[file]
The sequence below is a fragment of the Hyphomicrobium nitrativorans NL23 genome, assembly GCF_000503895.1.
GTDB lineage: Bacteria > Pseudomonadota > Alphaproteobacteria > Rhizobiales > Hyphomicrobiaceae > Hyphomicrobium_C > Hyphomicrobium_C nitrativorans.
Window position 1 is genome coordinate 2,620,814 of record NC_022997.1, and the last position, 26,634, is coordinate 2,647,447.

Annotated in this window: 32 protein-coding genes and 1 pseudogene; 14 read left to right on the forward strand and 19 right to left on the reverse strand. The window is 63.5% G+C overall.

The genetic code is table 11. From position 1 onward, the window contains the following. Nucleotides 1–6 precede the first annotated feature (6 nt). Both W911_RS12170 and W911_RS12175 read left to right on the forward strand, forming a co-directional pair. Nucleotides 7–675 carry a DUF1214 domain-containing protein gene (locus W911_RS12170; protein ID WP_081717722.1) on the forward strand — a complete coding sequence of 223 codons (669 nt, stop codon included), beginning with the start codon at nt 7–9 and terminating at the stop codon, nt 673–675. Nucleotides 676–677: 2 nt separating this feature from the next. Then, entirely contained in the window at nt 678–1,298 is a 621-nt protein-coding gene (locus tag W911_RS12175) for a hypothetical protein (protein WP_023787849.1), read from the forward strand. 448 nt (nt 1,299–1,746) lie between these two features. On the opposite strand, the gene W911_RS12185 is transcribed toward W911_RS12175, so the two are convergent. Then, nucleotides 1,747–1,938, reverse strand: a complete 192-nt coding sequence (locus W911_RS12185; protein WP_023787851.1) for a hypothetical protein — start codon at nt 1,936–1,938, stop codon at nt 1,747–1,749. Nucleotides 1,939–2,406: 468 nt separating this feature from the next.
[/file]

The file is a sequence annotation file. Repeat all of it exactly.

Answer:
The sequence below is a fragment of the Hyphomicrobium nitrativorans NL23 genome, assembly GCF_000503895.1.
GTDB lineage: Bacteria > Pseudomonadota > Alphaproteobacteria > Rhizobiales > Hyphomicrobiaceae > Hyphomicrobium_C > Hyphomicrobium_C nitrativorans.
Window position 1 is genome coordinate 2,620,814 of record NC_022997.1, and the last position, 26,634, is coordinate 2,647,447.

Annotated in this window: 32 protein-coding genes and 1 pseudogene; 14 read left to right on the forward strand and 19 right to left on the reverse strand. The window is 63.5% G+C overall.

The genetic code is table 11. From position 1 onward, the window contains the following. Nucleotides 1–6 precede the first annotated feature (6 nt). Both W911_RS12170 and W911_RS12175 read left to right on the forward strand, forming a co-directional pair. Nucleotides 7–675 carry a DUF1214 domain-containing protein gene (locus W911_RS12170; protein ID WP_081717722.1) on the forward strand — a complete coding sequence of 223 codons (669 nt, stop codon included), beginning with the start codon at nt 7–9 and terminating at the stop codon, nt 673–675. Nucleotides 676–677: 2 nt separating this feature from the next. Then, entirely contained in the window at nt 678–1,298 is a 621-nt protein-coding gene (locus tag W911_RS12175) for a hypothetical protein (protein WP_023787849.1), read from the forward strand. 448 nt (nt 1,299–1,746) lie between these two features. On the opposite strand, the gene W911_RS12185 is transcribed toward W911_RS12175, so the two are convergent. Then, nucleotides 1,747–1,938, reverse strand: a complete 192-nt coding sequence (locus W911_RS12185; protein WP_023787851.1) for a hypothetical protein — start codon at nt 1,936–1,938, stop codon at nt 1,747–1,749. Nucleotides 1,939–2,406: 468 nt separating this feature from the next.